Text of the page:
Activation-induce markers detect vaccine-specific CD4+ T cell responses not measured by assays conventionally used in clinical trials

Georgina Bowyer*, Tommy Rampling, Jonathan Powlson, Richard Morter, Daniel Wright, Adrian V.S. Hill, Katie J. Ewer

*Corresponding author for this work

Research output: Contribution to journalArticlepeer-review

8 Citations (Scopus)

Abstract

Immunogenicity of T cell-inducing vaccines, such as viral vectors or DNA vaccines and Bacillus Calmette-Guérin (BCG), are frequently assessed by cytokine-based approaches. While these are sensitive methods that have shown correlates of protection in various vaccine studies, they only identify a small proportion of the vaccine-specific T cell response. Responses to vaccination are likely to be heterogeneous, particularly when comparing prime and boost or assessing vaccine performance across diverse populations. Activation-induced markers (AIM) can provide a broader view of the total antigen-specific T cell response to enable a more comprehensive evaluation of vaccine immunogenicity. We tested an AIM assay for the detection of vaccine-specific CD4+ and CD8+ T cell responses in healthy UK adults vaccinated with viral vectored Ebola vaccine candidates, ChAd3-EBO-Z and MVA-EBO-Z. We used the markers, CD25, CD134 (OX40), CD274 (PDL1), and CD107a, to sensitively identify vaccine-responsive T cells. We compared the use of OX40+ CD25+ and OX40+ PDL1+ in CD4+ T cells and OX40+ CD25+ and CD25+ CD107a+ in CD8+ T cells for their sensitivity, specificity, and associations with other measures of vaccine immunogenicity. We show that activation-induced markers can be used as an additional method of demonstrating vaccine immunogenicity, providing a broader picture of the global T cell response to vaccination.

Original languageEnglish
Article number50
JournalVaccines
Volume6
Issue number3
DOIs
Publication statusPublished - Sep 2018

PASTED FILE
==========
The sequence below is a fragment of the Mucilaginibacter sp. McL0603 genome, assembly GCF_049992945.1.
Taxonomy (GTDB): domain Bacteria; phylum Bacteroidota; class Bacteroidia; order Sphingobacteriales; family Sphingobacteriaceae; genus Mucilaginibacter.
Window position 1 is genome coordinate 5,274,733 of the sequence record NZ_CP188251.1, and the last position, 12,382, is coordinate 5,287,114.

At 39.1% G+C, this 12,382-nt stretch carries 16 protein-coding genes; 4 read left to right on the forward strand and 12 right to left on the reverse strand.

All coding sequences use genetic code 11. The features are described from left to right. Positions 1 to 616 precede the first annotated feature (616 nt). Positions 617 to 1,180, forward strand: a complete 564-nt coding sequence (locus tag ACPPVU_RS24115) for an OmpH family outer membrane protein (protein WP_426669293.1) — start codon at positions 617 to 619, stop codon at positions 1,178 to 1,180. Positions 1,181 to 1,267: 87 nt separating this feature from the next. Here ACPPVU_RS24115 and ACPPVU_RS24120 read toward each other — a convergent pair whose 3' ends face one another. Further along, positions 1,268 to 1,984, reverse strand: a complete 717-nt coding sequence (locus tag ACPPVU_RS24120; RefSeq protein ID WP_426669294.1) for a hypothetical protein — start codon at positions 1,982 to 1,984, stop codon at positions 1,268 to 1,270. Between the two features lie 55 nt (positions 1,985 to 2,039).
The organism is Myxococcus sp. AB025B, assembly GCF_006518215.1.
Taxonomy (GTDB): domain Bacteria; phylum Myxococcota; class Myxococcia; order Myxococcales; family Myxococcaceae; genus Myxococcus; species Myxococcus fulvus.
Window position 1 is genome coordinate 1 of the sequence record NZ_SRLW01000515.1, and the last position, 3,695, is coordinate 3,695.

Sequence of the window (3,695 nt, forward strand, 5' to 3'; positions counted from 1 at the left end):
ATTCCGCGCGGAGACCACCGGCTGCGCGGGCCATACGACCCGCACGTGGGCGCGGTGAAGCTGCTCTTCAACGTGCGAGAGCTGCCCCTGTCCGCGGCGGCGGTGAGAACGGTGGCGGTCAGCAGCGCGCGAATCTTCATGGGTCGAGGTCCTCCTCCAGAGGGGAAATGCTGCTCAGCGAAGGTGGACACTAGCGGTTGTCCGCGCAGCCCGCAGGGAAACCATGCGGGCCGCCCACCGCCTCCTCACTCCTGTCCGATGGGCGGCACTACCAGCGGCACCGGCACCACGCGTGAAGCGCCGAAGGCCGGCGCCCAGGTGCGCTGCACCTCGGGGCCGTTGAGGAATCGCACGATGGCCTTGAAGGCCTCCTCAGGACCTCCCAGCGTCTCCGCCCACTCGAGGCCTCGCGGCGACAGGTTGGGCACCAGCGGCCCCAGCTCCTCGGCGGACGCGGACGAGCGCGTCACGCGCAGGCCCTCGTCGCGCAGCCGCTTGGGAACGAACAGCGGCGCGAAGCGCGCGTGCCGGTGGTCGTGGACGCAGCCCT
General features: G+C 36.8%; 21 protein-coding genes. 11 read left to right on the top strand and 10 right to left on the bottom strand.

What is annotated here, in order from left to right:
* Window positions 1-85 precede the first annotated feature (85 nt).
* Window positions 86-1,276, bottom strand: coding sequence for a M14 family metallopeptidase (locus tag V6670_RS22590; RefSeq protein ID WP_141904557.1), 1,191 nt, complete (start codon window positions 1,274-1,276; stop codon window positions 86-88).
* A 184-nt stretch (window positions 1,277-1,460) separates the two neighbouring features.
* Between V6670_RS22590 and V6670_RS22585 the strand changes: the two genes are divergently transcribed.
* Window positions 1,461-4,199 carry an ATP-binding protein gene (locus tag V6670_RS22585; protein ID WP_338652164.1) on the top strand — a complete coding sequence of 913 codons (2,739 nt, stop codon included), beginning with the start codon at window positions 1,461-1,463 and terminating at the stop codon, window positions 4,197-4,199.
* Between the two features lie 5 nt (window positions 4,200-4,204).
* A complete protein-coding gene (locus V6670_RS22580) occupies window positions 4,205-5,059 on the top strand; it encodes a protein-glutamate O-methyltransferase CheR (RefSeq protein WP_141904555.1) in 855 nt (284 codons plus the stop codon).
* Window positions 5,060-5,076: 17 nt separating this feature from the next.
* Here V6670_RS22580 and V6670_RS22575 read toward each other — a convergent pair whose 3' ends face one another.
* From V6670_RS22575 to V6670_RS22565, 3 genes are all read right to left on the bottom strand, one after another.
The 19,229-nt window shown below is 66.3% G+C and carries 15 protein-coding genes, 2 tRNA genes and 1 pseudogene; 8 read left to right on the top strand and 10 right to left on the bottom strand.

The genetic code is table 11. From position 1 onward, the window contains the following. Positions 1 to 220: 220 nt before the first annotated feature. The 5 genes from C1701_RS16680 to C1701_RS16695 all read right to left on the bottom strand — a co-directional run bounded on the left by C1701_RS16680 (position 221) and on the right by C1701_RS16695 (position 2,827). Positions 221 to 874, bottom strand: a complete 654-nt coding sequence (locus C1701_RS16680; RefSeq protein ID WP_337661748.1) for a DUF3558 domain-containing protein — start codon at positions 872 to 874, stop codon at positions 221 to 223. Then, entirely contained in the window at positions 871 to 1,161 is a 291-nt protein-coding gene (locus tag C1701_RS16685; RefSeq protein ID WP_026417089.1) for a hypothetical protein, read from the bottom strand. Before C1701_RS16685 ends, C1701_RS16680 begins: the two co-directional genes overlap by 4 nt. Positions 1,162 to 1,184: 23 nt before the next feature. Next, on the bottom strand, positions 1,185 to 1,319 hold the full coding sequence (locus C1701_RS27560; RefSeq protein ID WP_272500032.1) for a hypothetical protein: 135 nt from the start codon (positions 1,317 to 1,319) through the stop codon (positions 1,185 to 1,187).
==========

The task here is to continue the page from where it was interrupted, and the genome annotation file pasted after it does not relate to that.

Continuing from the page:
Externally publishedYes

Bibliographical note

Funding Information:
Acknowledgments: The clinical trial was supported by funding from an Enhancement Award to a Wellcome Trust Strategic Award (to AVSH as PI) co-funded by the UK Medical Research Council, the UK Department for International Development and the European and Developing Countries Clinical Trials Partnership, with additional funding from the NIHR Oxford Biomedical Research Centre. The MVA-EBO-Z vaccine was biomanufactured for these trials by Emergent Biosolutions under a contract from Oxford University with funding from the same Enhancement Award. We would like to acknowledge Navin Venkatraman’s contributions towards this manuscript. He helped to design the clinical trial and provided clinical support for the trial but sadly passed away before this manuscript was prepared and was therefore unable to review the final manuscript and fulfil the ICMJE recommendations and COPE standards for authorship.

Publisher Copyright:
© 2018 by the authors. Licensee MDPI, Basel, Switzerland.

Keywords

  • Activation-induced markers
  • Adenovirus
  • Antigen-specific T cells
  • Ebola
  • Modified vaccinia virus ankara
  • Vaccines
  • Viral vector

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